LAO is actively participating in a number of justice system improvement initiatives now underway. The Attorney General has established criminal and family justice roundtables, and LAO is involved in both. The criminal roundtable is focusing on mentally ill accused, and bail is one of the topics on the agenda. The Ontario Court of Justice has a criminal modernization process underway, and the current focus is on pre-trial preparation. In February, LAO was invited to make a presentation to a Senate committee on criminal justice system delay.
LAO’s approach to examining and improving services to priority client groups through the vehicle of client strategies is continuing:
The Aboriginal Justice Strategy (AJS) was the first client strategy
The second client strategy, the Mental Health Strategy, has just been released, with a public launch at Sound Times.
LAO has been consulting on and is currently working on developing a Domestic Violence Strategy.
In December, the LAO Board approved the development of new strategies focusing on bail, prison law, and racialized communities.
A test case strategy for prison law, with strategic priorities for test case litigation in this area, was also approved in December.
The LAO updates and proposed priorities for 2017/2018 slide deck includes highlights of the current year’s business plan, including the business plan priorities that were reviewed with the committee in the fall. The overview of the business plan also includes highlights of the environmental scan, including LAO service trends and statistics.
Committee members provided input and advice. The views expressed below do not necessarily reflect the views of every member:
Several members suggested that LAO consider using Indigenous instead of Aboriginal in the future. Although LAO has been encouraging the use of First Nation, Métis and Inuit, this terminology leaves out some groups of people previously referred to as not having status. Other organizations have changed their names to reflect the growing preference for the use of Indigenous.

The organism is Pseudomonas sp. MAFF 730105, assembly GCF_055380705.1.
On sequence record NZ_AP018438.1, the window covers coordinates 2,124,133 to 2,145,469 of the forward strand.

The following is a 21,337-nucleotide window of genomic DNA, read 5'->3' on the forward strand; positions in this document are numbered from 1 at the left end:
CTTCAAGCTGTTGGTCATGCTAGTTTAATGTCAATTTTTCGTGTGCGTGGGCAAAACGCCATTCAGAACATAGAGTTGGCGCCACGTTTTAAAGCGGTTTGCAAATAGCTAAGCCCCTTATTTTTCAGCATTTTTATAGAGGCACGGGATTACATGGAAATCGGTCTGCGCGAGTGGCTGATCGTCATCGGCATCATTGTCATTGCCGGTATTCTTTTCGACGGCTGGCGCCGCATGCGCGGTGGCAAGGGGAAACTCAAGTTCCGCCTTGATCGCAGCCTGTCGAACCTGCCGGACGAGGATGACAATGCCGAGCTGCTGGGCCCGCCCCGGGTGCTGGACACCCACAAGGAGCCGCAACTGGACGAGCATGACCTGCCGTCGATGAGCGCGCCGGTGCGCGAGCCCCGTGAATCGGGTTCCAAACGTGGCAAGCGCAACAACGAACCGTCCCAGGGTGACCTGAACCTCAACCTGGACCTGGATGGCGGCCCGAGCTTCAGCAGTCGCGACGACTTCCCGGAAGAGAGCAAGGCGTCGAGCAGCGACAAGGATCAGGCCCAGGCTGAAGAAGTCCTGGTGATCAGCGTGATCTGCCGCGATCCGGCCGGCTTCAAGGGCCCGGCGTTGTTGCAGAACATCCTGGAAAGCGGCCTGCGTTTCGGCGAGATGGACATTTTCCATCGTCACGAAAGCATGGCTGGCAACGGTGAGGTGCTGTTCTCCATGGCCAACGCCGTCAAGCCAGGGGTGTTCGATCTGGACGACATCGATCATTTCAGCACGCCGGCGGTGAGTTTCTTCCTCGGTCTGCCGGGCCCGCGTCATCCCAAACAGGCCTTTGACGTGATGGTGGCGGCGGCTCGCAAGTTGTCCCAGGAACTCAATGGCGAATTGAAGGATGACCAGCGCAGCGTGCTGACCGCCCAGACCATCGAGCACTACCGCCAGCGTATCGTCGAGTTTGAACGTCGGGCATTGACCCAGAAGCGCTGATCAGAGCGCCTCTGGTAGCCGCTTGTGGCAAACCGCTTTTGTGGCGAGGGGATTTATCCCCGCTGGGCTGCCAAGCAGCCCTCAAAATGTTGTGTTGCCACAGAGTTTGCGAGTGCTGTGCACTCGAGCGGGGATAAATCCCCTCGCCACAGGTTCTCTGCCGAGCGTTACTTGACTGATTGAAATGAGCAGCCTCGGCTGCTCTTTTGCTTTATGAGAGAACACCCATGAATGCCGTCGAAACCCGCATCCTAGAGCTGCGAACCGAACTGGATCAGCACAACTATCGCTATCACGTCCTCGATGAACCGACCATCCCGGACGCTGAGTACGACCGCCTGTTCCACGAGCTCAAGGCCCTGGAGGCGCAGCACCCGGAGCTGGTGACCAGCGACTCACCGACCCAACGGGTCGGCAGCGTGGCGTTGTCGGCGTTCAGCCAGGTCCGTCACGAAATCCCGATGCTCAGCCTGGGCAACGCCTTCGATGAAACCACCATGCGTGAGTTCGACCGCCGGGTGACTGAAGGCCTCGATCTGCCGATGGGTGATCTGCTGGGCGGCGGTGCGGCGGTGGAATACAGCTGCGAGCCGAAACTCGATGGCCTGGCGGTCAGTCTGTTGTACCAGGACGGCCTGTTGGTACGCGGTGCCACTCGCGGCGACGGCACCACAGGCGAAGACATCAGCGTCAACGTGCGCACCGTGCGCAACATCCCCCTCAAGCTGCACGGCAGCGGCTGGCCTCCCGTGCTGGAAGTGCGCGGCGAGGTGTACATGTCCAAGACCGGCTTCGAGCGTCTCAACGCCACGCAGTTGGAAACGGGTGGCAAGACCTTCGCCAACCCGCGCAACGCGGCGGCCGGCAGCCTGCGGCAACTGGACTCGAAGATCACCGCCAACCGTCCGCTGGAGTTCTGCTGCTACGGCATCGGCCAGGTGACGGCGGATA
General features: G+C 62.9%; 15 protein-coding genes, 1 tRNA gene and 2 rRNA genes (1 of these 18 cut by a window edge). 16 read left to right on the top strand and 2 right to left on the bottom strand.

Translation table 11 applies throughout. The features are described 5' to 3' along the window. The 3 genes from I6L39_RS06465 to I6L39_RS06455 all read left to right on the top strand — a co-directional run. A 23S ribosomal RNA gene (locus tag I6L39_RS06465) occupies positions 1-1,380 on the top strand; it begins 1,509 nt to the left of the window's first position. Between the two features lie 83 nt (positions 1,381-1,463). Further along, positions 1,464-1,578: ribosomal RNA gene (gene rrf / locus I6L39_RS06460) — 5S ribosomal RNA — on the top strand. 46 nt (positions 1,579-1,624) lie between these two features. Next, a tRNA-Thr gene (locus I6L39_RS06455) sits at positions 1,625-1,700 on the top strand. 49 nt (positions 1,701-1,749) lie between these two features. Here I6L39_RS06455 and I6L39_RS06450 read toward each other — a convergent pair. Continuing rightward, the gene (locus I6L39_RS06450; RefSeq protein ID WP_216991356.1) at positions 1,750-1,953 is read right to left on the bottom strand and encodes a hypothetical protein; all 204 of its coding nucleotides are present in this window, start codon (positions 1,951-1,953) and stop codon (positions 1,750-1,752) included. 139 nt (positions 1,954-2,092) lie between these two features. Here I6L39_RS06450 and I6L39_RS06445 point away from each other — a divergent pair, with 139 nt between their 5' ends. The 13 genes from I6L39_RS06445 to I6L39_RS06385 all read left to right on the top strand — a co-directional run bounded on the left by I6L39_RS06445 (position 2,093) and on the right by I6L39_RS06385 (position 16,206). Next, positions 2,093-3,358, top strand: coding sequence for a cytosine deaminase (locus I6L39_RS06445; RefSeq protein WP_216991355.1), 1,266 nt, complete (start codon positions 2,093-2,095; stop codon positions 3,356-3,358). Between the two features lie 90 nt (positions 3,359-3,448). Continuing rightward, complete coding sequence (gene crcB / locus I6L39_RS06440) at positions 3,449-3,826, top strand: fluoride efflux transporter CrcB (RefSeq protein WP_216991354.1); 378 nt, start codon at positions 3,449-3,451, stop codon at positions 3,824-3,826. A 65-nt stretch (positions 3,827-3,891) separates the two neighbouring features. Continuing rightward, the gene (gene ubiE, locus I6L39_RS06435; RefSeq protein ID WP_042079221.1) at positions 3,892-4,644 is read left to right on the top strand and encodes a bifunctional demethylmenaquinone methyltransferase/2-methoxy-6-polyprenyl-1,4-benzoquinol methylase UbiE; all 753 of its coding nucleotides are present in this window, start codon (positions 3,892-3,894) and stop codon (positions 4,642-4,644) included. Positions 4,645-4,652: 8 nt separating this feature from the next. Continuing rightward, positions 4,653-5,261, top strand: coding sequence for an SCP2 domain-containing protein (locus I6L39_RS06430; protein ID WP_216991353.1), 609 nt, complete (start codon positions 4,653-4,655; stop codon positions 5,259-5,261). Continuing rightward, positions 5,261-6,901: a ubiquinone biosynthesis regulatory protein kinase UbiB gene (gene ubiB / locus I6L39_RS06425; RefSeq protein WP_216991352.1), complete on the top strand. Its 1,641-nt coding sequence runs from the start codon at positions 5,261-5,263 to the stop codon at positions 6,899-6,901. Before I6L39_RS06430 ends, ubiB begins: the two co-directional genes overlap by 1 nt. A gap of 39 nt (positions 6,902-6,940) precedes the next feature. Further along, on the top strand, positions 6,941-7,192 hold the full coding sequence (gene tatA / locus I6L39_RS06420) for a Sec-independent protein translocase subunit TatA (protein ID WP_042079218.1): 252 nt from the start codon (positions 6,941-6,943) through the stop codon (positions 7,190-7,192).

The committee was interested in staying informed about LAO’s development of a prison law strategy. LAO’s prison law and prison law test case strategies should include a priority focus on Indigenous inmates, given their over-representation in the system. There are many issues that affect Indigenous clients that would be appropriate for test case litigation, including issues of classification, denial of programs, separation from family members, and the fact that these inmates are less likely to be granted parole. LAO should not simply assume that the Indigenous perspective will be raised in cases that deal with these issues, and should make sure that it is specifically addressed.
LAO was encouraged to maintain a focus on access for young First Nation, Métis and Inuit people. LAO’s recent expansion initiatives have expanded access for youth, and many youth also receive representation through s.25 orders, but it was noted that the s.25 process creates a barrier for young people. There is a risk that, instead of navigating the s.25 gauntlet, a young person will simply plead guilty. It was noted that financial eligibility is a greater bar to access for young people in geographic areas where the cost of living is high.
Members felt that LAO has a role to play in intentionally developing the law on the application of Gladue principles at bail. There is crossover here between the AJS and LAO’s strategies for bail and prison law, as well as the prison law test case strategy. Creative approaches are needed. LAO’s Gladue panel needs to include a focus on bail; alternatively, LAO could consider creating an Indigenous bail panel.
4. Aboriginal Justice Strategy update and discussion
LAO’s Aboriginal Justice Strategy Policy Counsel and Operational Business Analyst updated the committee on Aboriginal Justice Strategy (AJS) initiatives.
Over the past two years, Gladue report writing services have been made available to most of the province. LAO will be extending its contracts with Aboriginal Legal Services of Toronto, Ground Council Treaty #3 and Nishnawabe-Aski Legal Services Corporation for the provision of these services in their respective catchments. LAO is planning to work with the Ministry of the Attorney General and the Department of Justice Canada to conduct an evaluation of Gladue report writing services in Ontario.